After nearly two months of inactivity due to the global outbreak of the coronavirus, the NBA is ready to reopen its practice facilities in areas with relaxed stay-at-home guidelines, as it has informed its teams that it will do so on Friday, May 8. Considering the fact that Texas' stay-at-home order has expired, the Dallas Mavericks would be one of the teams permitted to open up their practice facilities. Despite this fact though, the Mavericks have no immediate plans to open their facilities, according to owner Mark Cuban. During an appearance on The Athletic's '77 Minutes in Heaven' podcast, Cuban explained that he didn't think the risk was worth the reward when it comes to re-opening their facilities at this point in time.  

"The problem obviously is that because we can't test people, then we can't assure anybody's safety, whether they're basketball players or anybody else," Cuban said. "Even though we can try to take all different kinds of precautions, it's just not worth it, particularly when our guys are staying in shape and they're going outside and shooting on outdoor hoops and working out in various ways. So I just don't think the risk is worth the reward." 

One of Cuban's concerns -- and one of the larger looming issues -- is the league's inability to test players for COVID-19. Last week, the league sent out a memo to tell teams not to set up coronavirus tests for asymptomatic members of the organization. The memo also stated that the NBA is still looking into league-wide testing options. In the meantime, teams were instructed to make decisions regarding testing "in consultation with an infectious disease specialist, and in consideration of the patient's individual circumstances and guidance on testing related to COVID-19 from the [Centers for Disease Control and Prevention] and from the local health authority in the team's market."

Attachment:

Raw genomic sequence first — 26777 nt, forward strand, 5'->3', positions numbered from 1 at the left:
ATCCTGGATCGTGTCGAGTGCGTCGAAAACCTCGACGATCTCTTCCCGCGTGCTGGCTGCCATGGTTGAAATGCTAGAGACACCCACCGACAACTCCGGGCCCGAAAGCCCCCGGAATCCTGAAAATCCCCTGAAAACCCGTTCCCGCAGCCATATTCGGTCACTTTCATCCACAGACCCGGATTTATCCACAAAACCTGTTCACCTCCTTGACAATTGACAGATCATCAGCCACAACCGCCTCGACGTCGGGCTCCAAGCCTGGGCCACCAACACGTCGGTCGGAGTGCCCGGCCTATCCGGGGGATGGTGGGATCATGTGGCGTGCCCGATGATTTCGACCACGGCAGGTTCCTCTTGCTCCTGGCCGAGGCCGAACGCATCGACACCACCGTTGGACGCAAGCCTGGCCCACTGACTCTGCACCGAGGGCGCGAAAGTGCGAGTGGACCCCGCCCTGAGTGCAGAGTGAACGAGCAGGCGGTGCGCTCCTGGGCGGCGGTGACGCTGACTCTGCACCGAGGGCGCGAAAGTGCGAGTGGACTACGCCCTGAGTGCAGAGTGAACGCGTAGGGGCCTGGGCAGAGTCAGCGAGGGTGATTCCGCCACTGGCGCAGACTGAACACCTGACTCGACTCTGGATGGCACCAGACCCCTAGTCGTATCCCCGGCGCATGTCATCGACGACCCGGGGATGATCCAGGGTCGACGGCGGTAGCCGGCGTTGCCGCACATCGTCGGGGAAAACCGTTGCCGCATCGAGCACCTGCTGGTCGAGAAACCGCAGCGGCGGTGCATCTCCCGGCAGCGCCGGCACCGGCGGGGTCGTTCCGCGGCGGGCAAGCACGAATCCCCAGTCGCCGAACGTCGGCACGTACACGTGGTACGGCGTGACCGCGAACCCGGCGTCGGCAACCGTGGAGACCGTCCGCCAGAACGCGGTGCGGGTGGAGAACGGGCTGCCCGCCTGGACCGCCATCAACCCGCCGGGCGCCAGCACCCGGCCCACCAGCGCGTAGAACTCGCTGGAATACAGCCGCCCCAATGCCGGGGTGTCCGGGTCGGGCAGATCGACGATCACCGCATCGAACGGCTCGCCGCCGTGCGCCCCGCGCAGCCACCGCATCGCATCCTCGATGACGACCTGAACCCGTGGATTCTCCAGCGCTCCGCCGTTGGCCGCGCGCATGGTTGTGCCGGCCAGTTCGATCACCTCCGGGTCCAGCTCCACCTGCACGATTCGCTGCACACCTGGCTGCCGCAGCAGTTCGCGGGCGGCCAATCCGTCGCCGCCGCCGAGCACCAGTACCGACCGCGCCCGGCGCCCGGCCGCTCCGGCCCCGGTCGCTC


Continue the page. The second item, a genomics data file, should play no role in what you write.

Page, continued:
Cuban's concerns regarding testing -- or a lack thereof -- are shared by other franchises from around the league's landscape, according to ESPN's Adrian Wojnarowski, even as some teams ease back into activity. Three teams -- the Portland Trail Blazers, Denver Nuggets and Cleveland Cavaliers -- plan to re-open on May 8. More teams will also look to re-open their facility at various times, depending on local guidelines, throughout the month of May. 

While opening practice facilities is a solid step forward for the league, there's still a long way to go before games could potentially be played. First, a logistical plan to return to action (likely without fans) will have to be put into place by health officials in conjunction with the league. Then, the players will still need an adequate buffer of time in order to get back into game shape, as many of them don't have hoops and other necessary equipment at their homes and thus haven't played any sort of basketball since mid-March.